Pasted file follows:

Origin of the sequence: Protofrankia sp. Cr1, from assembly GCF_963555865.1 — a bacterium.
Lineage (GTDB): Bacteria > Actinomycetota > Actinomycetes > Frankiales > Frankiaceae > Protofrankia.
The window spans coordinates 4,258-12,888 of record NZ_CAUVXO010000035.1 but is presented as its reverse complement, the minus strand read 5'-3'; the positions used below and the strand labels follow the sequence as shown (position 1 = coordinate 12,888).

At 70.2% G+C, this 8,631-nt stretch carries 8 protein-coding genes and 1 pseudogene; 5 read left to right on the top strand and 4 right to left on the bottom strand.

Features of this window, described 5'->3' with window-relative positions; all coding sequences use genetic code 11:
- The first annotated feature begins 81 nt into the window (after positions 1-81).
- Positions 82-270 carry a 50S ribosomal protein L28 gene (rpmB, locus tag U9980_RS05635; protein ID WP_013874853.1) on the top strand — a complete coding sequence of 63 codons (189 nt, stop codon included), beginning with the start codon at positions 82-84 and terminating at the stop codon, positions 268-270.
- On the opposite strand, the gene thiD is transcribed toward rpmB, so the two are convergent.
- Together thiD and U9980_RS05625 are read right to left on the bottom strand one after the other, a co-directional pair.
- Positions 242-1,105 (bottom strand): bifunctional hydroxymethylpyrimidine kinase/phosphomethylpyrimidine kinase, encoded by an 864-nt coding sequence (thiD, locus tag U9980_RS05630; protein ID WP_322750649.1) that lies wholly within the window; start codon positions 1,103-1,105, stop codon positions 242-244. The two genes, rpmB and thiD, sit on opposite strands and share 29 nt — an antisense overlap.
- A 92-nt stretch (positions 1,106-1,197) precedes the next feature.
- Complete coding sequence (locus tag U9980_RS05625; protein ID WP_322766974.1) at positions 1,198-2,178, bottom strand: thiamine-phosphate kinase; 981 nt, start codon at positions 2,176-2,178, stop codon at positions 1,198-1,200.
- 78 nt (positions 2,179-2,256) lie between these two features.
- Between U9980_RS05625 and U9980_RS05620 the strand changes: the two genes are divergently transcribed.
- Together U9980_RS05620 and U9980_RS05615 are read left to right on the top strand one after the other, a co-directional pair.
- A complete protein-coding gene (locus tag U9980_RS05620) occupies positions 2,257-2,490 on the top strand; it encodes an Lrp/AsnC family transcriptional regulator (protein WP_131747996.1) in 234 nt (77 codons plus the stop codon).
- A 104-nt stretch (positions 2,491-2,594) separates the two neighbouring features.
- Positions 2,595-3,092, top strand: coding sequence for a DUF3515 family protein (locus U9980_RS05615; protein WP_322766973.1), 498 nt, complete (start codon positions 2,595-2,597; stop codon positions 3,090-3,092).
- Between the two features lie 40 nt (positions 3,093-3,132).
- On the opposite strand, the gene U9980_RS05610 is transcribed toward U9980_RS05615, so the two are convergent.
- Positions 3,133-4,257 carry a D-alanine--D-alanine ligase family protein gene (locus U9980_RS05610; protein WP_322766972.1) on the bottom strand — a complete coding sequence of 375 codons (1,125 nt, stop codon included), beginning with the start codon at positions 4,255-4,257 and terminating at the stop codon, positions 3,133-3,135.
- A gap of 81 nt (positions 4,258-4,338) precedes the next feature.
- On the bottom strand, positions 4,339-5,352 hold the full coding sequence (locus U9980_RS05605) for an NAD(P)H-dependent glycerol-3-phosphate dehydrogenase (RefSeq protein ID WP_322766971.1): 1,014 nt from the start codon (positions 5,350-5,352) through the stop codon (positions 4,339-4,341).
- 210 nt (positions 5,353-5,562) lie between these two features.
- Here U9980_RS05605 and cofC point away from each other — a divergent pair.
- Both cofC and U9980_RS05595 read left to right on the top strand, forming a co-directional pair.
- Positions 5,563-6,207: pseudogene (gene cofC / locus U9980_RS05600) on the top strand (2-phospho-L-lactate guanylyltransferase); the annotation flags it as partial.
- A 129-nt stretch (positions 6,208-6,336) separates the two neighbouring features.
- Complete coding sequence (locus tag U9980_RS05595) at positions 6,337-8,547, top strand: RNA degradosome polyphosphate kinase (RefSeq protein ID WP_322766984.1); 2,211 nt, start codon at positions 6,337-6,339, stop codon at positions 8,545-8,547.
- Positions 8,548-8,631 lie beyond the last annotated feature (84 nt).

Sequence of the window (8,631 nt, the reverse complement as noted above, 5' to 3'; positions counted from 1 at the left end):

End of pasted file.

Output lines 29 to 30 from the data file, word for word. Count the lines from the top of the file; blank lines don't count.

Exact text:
- Complete coding sequence (locus tag U9980_RS05595) at positions 6,337-8,547, top strand: RNA degradosome polyphosphate kinase (RefSeq protein ID WP_322766984.1); 2,211 nt, start codon at positions 6,337-6,339, stop codon at positions 8,545-8,547.
- Positions 8,548-8,631 lie beyond the last annotated feature (84 nt).